Sales of distressed properties are at a 10-year low
Investors account for about 20 percent of all existing-home purchases, according to the National Association
of Realtors. With home sales estimated at 5. 5 million units for 2017, that means the investor-purchased share is
about 1.1 million homes.
Conventional wisdom is that most investors look to purchase distressed inventory — bank-owned homes (REO),
short-sale properties, or homes being sold at foreclosure auctions. But new numbers suggest that something
very different is actually taking place in today’s housing market.
Data provided by Attom Data Solutions, current through this past
October, indicates that distressed-property sales in 2017 were at their
lowest level since 2007, when just
shy of 450,000 such homes were
sold. The vast majority of those
2007 sales — almost 313,000 —
were REO assets.
Those of you who have been in
the industry long enough remember that the mortgage market
meltdown began in 2008, and the
subsequent foreclosure tsunami
was unlike anything anyone had
Distressed property sales peaked
in 2011, with over 1.2 million distressed homes sold, representing
some 28 percent of all existing-home sales.
Since 2013, the number of distressed-property sales has been steadily dropping, however. That figure was
projected to be less than 10 percent of all homes sold in 2017. The mix of distressed assets also has shifted
significantly, with far fewer homes being repossessed by noteholders and converted to REO inventory.
It’s likely these trends will continue in 2018, given delinquencies and defaults are both running below pre-recession levels. Further, ongoing home-price appreciation continues to reduce the number of borrowers who
are underwater on their loans, and will consequently reduce the number of short sales needed.
On balance, all of this is good news for the mortgage industry. Fewer underwater borrowers, fewer delinquencies, fewer short sales and fewer foreclosures add up to a much healthier lending ecosystem, and those
dynamics allow lenders to focus on building new business instead of fixing problems that have continued to
linger since the Great Recession.
There are, however, some implications hidden in these numbers that are worth watching. According to Black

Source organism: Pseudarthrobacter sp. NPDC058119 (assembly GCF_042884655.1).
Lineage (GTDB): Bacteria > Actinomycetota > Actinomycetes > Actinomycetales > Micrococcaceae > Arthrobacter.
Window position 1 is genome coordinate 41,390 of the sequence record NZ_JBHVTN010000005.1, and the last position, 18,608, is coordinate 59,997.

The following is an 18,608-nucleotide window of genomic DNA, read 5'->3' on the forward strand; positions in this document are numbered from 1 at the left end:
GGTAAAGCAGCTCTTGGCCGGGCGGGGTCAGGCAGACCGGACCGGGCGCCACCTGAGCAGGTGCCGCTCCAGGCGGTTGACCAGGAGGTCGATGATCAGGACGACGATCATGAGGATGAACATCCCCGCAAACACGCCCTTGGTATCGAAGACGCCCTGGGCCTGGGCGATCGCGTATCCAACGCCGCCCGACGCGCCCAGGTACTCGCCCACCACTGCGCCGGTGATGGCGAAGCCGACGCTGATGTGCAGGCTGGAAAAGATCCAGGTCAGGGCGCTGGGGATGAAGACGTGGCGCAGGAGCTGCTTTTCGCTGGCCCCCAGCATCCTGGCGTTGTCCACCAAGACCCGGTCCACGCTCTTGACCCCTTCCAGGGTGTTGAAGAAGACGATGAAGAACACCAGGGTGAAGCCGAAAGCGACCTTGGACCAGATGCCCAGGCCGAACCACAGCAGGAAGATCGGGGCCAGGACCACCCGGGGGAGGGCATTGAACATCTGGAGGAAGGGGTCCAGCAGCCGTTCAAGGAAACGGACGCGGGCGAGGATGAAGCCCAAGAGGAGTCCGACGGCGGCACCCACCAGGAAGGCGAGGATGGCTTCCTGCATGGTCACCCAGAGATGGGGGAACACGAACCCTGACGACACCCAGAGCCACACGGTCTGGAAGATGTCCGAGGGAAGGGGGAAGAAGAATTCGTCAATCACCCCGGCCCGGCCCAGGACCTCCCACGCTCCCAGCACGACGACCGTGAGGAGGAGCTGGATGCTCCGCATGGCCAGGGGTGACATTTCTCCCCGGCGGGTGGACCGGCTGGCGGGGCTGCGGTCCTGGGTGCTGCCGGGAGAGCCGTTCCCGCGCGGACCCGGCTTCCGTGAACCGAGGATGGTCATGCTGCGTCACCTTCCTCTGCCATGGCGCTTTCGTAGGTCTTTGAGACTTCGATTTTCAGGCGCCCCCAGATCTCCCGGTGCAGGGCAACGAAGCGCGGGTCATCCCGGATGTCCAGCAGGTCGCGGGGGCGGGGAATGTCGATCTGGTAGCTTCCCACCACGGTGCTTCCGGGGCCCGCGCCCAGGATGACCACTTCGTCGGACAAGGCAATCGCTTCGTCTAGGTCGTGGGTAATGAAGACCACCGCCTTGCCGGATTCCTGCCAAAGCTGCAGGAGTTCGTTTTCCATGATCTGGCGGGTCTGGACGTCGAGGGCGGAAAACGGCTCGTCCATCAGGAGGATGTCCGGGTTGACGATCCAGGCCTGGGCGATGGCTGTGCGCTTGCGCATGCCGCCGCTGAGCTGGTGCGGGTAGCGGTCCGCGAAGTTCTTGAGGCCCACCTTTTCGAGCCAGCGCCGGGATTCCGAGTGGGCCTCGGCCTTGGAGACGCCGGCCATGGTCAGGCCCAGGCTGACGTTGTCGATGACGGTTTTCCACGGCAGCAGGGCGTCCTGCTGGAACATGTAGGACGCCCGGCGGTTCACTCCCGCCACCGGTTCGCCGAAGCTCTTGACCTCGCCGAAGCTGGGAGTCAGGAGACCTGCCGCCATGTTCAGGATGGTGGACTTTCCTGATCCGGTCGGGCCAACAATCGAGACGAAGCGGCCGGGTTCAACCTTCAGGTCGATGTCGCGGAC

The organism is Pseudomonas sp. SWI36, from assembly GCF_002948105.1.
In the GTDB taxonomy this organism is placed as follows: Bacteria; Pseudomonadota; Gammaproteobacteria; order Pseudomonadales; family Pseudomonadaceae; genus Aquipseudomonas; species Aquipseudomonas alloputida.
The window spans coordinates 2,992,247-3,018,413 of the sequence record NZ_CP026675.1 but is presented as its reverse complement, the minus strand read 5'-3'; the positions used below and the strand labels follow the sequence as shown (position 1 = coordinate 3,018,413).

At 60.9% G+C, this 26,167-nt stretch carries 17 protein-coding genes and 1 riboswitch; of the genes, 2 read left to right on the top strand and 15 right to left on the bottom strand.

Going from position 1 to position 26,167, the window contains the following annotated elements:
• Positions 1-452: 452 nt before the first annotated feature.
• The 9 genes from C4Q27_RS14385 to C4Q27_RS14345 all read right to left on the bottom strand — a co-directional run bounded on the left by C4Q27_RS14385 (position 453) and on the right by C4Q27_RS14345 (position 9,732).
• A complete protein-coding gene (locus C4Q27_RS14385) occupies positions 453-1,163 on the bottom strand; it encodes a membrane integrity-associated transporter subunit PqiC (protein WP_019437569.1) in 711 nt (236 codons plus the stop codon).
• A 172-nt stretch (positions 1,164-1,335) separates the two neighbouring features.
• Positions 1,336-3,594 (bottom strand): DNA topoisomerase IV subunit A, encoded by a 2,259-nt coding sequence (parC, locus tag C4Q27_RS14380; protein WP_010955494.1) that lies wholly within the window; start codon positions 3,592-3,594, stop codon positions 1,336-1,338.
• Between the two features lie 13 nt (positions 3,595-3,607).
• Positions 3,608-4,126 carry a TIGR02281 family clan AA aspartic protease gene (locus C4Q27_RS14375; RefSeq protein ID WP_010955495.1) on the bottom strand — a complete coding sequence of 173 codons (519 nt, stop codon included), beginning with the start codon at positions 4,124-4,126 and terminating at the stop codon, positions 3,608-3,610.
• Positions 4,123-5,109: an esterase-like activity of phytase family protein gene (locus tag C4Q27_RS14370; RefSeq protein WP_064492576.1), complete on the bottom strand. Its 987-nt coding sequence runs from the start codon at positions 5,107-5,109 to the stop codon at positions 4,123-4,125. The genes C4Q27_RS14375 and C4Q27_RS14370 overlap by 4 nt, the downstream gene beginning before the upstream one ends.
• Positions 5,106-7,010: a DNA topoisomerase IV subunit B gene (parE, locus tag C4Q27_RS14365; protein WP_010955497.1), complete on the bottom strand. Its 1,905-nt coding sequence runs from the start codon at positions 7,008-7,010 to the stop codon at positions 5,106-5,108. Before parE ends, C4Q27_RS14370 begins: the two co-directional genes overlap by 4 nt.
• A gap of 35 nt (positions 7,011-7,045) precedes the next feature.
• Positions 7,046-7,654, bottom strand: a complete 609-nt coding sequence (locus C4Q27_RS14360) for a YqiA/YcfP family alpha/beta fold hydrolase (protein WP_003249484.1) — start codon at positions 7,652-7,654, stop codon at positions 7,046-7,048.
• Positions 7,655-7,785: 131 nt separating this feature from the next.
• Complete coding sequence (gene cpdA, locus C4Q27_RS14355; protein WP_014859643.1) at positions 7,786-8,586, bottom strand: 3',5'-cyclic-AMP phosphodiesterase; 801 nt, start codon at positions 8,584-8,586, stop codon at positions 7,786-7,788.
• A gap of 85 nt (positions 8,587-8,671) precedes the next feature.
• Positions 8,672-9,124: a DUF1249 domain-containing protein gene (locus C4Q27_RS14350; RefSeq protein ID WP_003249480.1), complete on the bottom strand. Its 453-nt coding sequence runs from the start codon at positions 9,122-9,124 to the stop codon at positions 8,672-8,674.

Knight’s October 2017 Mortgage Monitor report, the percentage of loans in foreclosure stood at 0.68 percent.
A foreclosure rate below 1 percent suggests that lenders are still being too risk-averse. There are probably still
thousands of potential borrowers who represent good credit risks, but are unable to secure loans.
Fewer distressed property sales also will very likely shift much of the investment activity in the market from
fix-and-flip (where a discount is critical) to hold-and-rent scenarios — where profit comes from monthly cash
flow rather than home-price appreciation. While most fix-and-flip investors use cash or hard money loans for
their purchases, they usually sell the properties to buyers who use conventional financing. This market is likely
to shrink as the distressed inventory dries up.
In addition, mortgage companies have invested heavily in servicing operations to manage delinquent and
defaulted loans and stay within today’s more stringent regulatory framework. With the pipeline of distressed
loans rapidly being exhausted, employees in those operations may find their positions in jeopardy.
Investors helped accelerate the housing-market recovery, but did so in large part by purchasing the kind of
discounted properties that may soon be in short supply. As investors shift to a rental strategy, lenders may want
to consider new loan products that address those investors’ changing needs.
Given the current trajectory, the overall number of distressed-property sales could drop back to normal levels of
less than 5 percent of all sales as soon as 2019, marking the official end of the foreclosure crisis and the return to
full health of the long-recovering housing market. n
Rick Sharga is executive vice
president of Ten-X. He is one of the
country’s most frequently quoted
sources on real estate, mortgage
and foreclosure trends. Sharga has
appeared on top television shows and
briefed government organizations and
corporations on foreclosure trends.
He also conducts foreclosure training
for leading real estate organizations.
Before Ten-X, Sharga was an executive
vice president and primary spokesman
for Carrington Mortgage Holdings.
Reach Sharga at firstname.lastname@example.org.
Source: Attom Data Solutions and the National Association of Realtors
Total distressed property sales
(REO, third-party and short sales)
Distressed property sales as a percentage
Distressed Property Sales
of total existing-home sales